Category Archives: Plants

Ipu

A gourd or ipu plant in Hawaii

Ipu is the Hawaiian word for the gourd (Langenaria sacraria). The early Polynesians brought the seeds to Hawaii and also used the hollowed out gourds on the voyage, for storing water, food, and other items, and to bail out the canoes.

These days, the gourds are used to make musical instruments that are used in dances and in chants. The plant is a climbing vine and the gourds are the fruit of this vine.

Ruby wine

Pu'uanahulu Baptist Church on the Big Island, Hawaii
A Fire extinguisher holder on a colorful building in Hawaii

This week’s Sunday Stills challenge theme is ‘Color Challenge: Ruby wine.’ See more responses here. Terri described ruby wine as ‘burgundy-brownish’ and included a handy color match, which I’ve made use of here.

The top photo shows exterior of the Pu’uanahulu Baptist Church. The second photo features a fire extinguisher on a colorful wall. I liked the reflections in glass of the cabinet. The bottom photo features another church, this time the interior of the Painted Church south of Captain Cook.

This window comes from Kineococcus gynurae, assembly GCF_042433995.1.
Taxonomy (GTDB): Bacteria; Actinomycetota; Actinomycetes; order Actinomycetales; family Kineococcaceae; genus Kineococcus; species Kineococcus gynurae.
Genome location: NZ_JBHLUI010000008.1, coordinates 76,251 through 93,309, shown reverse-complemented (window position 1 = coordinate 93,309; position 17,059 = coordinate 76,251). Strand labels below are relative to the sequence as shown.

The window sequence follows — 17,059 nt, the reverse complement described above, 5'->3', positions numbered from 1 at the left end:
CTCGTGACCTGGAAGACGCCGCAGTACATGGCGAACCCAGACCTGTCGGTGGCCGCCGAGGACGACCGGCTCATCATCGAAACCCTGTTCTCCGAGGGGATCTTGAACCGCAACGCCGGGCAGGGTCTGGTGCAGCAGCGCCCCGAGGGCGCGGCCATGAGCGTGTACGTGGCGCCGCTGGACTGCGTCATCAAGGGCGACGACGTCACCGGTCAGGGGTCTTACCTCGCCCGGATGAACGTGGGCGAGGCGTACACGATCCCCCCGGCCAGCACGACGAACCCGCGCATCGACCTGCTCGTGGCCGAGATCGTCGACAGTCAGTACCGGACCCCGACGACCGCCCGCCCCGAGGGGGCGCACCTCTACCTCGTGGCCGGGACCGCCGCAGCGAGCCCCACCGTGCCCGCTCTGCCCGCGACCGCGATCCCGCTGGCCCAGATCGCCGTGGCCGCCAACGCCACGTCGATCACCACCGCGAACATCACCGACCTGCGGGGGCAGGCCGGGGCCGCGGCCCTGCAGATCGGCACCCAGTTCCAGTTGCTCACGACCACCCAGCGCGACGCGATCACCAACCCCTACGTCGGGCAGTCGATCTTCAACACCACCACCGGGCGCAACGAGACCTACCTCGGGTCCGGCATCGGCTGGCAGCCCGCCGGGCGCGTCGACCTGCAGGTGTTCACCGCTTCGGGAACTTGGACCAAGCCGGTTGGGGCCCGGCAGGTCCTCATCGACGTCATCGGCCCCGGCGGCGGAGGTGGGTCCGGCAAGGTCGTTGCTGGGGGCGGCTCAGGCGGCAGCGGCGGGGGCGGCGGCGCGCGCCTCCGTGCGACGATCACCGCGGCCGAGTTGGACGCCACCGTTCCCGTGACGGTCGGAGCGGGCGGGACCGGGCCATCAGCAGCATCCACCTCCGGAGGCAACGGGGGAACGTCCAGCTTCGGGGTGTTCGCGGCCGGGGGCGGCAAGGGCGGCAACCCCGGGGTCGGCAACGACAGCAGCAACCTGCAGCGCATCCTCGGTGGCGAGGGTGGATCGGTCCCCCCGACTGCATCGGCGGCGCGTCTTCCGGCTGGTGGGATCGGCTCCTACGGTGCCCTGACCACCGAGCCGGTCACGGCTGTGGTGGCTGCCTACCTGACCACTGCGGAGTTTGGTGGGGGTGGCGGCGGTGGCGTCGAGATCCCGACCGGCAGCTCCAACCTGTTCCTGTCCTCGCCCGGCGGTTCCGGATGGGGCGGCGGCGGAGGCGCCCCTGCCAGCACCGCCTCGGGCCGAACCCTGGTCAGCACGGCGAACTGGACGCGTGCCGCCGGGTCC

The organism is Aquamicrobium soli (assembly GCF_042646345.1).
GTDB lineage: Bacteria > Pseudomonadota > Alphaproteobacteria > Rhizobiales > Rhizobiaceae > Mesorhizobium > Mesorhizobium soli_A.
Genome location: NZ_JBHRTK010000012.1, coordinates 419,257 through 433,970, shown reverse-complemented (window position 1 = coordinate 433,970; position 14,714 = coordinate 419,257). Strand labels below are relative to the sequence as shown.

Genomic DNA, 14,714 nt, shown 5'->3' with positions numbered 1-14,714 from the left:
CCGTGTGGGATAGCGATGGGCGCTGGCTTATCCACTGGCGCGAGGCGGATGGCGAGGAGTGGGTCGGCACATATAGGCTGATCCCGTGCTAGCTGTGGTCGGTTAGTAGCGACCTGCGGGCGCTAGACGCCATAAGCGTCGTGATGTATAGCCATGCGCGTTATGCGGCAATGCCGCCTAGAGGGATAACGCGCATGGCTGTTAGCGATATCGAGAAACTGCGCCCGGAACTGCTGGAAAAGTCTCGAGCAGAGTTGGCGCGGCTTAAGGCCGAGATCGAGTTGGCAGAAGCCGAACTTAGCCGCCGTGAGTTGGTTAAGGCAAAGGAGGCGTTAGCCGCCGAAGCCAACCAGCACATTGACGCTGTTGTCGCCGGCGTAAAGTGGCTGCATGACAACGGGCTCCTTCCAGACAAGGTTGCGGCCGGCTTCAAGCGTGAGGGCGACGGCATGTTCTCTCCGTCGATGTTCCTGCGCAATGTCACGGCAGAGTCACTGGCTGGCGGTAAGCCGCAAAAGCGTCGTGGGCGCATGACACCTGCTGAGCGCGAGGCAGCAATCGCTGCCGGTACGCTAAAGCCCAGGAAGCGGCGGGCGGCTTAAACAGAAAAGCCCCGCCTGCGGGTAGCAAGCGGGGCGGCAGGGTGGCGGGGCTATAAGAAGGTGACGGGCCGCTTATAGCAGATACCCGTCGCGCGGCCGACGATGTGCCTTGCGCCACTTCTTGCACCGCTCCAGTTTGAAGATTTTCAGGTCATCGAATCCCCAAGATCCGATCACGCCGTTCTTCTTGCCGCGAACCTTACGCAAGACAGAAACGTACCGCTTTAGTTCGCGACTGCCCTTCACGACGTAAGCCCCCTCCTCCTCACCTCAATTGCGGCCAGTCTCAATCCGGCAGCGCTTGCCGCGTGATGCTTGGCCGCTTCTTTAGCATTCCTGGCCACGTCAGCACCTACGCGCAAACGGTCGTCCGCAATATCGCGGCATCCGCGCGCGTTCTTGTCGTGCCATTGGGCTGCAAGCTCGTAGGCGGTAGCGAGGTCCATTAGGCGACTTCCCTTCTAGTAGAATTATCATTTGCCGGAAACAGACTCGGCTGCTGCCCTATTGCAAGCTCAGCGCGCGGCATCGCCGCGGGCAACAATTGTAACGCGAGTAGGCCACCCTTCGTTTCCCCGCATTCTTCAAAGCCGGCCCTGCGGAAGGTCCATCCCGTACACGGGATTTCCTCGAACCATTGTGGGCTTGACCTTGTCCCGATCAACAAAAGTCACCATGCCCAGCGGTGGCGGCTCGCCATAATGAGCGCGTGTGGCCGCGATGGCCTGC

The interior of the Painted Church on the Big Island, Hawaii

Akia

Akia leaves, flowers and berries
Akia berries and leaves

Akia (Wikstroemia uva-ursi) is an endemic plant that’s quite rare in the wild, but is used quite a bit in landscaping here. The shrub, which grows to three or four feet high, is hardy, drought-tolerant, and not prone to pest problems. Its distinctive oval leaves, clusters of yellow flowers, and red or orange fruits add visual interest.

Candlenut

The flowers of a candlenut or kukui tree in Hawaii
The flowers of a candlenut or kukui tree in Hawaii

This week’s Sunday Stills challenge theme is ‘Leaves and Trees.’ See more responses here.

Candlenut (Aleurites moluccana) is known as Kukui in Hawaii. It’s a canoe plant, brought to Hawaii by the early Polynesian settlers. The tree can grow to around 60 feet tall but is usually shorter. Large clusters of small white flowers are followed by round nuts, which can be seen at the top of the second photo.

The tree had many uses. Oil was extracted from the nuts for various uses and the nuts themselves were burned for lighting, hence the name. Roasted nuts are edible and were used for flavoring. Raw nuts are a potent laxative. The plants had several other uses, both decorative and medicinal.

Because of this versatility and cultural background, Kukui was named the state tree of Hawaii in 1959, replacing the coconut palm. It’s the only state to have a non-indigenous state tree.

Barleria repens

A red Barleria repens flower

Barleria repens has a variety of names including Coral Creeper and Creeping Barleria. This gives some idea of the kind of plant, though it can also grow as a rounded shrub and a vine. What got my attention was the pale purple anthers standing out against the otherwise red flower.